Long farms boast successful U-Pick season this summer

Published 4:26 pm Friday, July 6, 2018

Long Farms will end its spring season on a high note next week. Their spring season has been quite the success after white flies attacked most of the crops in the fall.

Justin Long of Long Farms said this season they saw more walk up customers than usual and have had different Facebook mom groups visit the farm and pick with their children and friends.

They saw most customers pick tomatoes, cucumbers, squash and peas. People loved the fact they could stock up on fresh produce and save it for various meals throughout the summer. Customers found it to be a cheaper alternative than the grocery store.

Email newsletter signup

One of the great things about picking at Long Farms is the ability to mix and match produce and fill up a five gallon bucket for $9. Customers can pick any amount of produce they want and any produce they want, with the exception of cantaloupe and watermelon.

For elderly customers or customers who may not have time to pick their own individual crops, the farm allowed them to pre-order online at limited times. Customers especially love the ability to do this during the fall, when Long Farms has their peas and butterbeans available.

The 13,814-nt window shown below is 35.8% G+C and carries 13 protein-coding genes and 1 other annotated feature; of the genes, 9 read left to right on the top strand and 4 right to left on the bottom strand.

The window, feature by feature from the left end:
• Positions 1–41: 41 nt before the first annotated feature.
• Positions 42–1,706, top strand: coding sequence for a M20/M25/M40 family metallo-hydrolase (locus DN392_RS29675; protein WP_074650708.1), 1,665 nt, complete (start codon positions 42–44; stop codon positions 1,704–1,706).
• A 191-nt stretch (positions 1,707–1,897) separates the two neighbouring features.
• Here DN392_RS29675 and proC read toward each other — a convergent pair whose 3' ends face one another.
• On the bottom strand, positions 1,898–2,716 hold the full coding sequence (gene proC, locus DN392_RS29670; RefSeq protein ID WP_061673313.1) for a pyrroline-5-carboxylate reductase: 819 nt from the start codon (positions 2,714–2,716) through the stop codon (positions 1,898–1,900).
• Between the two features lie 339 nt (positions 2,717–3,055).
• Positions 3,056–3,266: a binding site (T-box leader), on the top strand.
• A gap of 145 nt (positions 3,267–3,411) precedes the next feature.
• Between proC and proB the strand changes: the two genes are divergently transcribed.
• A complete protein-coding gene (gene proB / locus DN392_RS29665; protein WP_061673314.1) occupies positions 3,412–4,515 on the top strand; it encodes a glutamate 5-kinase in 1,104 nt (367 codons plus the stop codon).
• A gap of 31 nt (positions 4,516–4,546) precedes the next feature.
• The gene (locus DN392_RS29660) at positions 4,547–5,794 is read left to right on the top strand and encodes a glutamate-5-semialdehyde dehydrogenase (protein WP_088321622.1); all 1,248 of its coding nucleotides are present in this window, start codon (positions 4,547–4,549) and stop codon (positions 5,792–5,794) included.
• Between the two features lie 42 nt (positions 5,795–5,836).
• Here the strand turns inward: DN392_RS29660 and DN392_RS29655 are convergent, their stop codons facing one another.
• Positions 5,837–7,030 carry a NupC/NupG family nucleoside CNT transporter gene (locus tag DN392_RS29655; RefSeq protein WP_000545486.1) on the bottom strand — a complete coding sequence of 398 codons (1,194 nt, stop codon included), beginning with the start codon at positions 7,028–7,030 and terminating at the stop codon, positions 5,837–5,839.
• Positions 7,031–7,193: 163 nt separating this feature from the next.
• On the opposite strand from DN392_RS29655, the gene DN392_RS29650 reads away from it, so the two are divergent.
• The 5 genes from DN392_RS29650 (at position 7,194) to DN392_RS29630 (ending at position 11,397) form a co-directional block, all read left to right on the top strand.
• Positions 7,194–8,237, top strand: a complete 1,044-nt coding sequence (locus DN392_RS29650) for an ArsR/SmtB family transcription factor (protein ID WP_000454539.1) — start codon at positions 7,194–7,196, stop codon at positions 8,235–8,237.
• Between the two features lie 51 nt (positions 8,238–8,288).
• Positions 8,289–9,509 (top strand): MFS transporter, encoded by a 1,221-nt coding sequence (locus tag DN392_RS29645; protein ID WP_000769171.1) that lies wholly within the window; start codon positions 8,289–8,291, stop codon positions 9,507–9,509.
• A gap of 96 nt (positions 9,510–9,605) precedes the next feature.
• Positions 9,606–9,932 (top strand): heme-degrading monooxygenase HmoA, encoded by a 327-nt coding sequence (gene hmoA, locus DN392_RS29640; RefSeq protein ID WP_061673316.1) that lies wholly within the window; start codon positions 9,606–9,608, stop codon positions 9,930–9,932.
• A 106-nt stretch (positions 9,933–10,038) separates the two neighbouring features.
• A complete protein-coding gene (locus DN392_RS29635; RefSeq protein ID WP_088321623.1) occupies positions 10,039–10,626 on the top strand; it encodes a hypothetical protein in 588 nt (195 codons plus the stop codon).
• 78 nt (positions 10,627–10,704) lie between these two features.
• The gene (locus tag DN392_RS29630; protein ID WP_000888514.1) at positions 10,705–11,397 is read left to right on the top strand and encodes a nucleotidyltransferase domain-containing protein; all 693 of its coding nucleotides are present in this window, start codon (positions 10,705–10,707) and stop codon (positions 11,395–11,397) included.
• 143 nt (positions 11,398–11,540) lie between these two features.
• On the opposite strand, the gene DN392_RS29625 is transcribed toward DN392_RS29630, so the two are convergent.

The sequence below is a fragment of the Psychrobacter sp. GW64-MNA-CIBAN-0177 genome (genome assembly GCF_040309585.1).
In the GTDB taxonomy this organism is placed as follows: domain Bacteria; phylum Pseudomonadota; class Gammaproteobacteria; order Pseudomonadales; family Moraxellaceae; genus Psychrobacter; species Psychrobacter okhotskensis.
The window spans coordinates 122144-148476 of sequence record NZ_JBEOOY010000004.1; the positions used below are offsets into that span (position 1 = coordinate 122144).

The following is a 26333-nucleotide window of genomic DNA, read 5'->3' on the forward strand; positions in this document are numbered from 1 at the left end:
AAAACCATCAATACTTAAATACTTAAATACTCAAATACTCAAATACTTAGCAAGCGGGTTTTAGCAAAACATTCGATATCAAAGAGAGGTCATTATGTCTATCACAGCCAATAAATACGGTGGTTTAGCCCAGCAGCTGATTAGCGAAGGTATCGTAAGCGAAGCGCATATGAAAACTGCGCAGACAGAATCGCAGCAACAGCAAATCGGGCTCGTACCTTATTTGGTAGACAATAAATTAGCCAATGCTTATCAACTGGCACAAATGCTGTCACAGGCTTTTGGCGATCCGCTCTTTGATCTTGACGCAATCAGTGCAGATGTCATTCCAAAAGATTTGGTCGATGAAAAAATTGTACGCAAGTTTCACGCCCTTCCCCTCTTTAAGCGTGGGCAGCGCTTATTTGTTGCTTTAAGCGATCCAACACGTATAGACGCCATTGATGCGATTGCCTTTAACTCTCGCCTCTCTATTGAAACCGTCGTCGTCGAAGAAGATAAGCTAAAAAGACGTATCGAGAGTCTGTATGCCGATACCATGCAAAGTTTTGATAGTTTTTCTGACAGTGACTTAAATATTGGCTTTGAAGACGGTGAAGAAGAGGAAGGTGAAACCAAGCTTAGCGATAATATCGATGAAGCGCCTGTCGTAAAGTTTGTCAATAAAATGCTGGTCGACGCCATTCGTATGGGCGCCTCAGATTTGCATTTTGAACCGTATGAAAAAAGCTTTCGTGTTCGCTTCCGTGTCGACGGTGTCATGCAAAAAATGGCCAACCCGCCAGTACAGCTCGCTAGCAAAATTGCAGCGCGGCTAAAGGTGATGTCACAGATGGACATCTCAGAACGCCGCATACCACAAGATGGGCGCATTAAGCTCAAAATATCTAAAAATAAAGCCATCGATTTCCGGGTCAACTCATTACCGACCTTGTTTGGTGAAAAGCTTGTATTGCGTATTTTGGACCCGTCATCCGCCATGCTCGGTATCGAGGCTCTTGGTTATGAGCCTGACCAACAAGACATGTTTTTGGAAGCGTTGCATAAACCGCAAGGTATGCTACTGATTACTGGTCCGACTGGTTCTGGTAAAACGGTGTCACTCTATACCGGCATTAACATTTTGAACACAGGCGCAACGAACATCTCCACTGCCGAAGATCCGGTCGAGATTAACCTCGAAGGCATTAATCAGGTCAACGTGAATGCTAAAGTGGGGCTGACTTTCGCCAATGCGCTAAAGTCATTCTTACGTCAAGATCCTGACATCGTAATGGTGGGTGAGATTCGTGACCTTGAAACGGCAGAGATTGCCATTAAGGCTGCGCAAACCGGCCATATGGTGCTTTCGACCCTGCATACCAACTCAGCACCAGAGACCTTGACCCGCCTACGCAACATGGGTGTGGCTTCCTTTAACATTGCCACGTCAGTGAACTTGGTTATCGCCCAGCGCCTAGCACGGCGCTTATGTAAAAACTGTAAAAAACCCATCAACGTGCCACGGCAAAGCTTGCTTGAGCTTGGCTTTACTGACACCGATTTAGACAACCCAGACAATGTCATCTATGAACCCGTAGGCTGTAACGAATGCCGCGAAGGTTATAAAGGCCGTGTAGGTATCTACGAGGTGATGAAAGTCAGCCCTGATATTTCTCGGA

Long plans to possibly expand on items next spring. He is already looking into planting strawberries, onions, blackberries and blueberries. He may look into planting kale again, depending on how customers respond.

While looking to the future, Long has already started gearing up for the 65 acres of planting he will do this fall. He plans to have peas, sweet potatoes, cabbage, broccoli, turnips, mustards and collards available to all.

In addition to that, Long planted sunflowers this spring for his daughter to take pictures in and found that many residents enjoyed taking photos with them as well. He plans to plant another sunflower field for people to photograph in this fall.

Long wants to remind people he also sells beef. The cattle are local born and fed, but he does not process the meat. It is sent off, where it is vacuum packed and weighed for the cut.

Next week will be the final week for customers to buy spring produce, depending on the weather. Long said he still has plenty of vine ripe tomatoes, peaches, free stone cantaloupes, butterbeans and peas.

He thanks everyone who has helped make this spring season a success and invites everyone to come out and enjoy one last batch of produce before they close up Tuesday or Wednesday.

“God was really good to us this year,” Long concluded.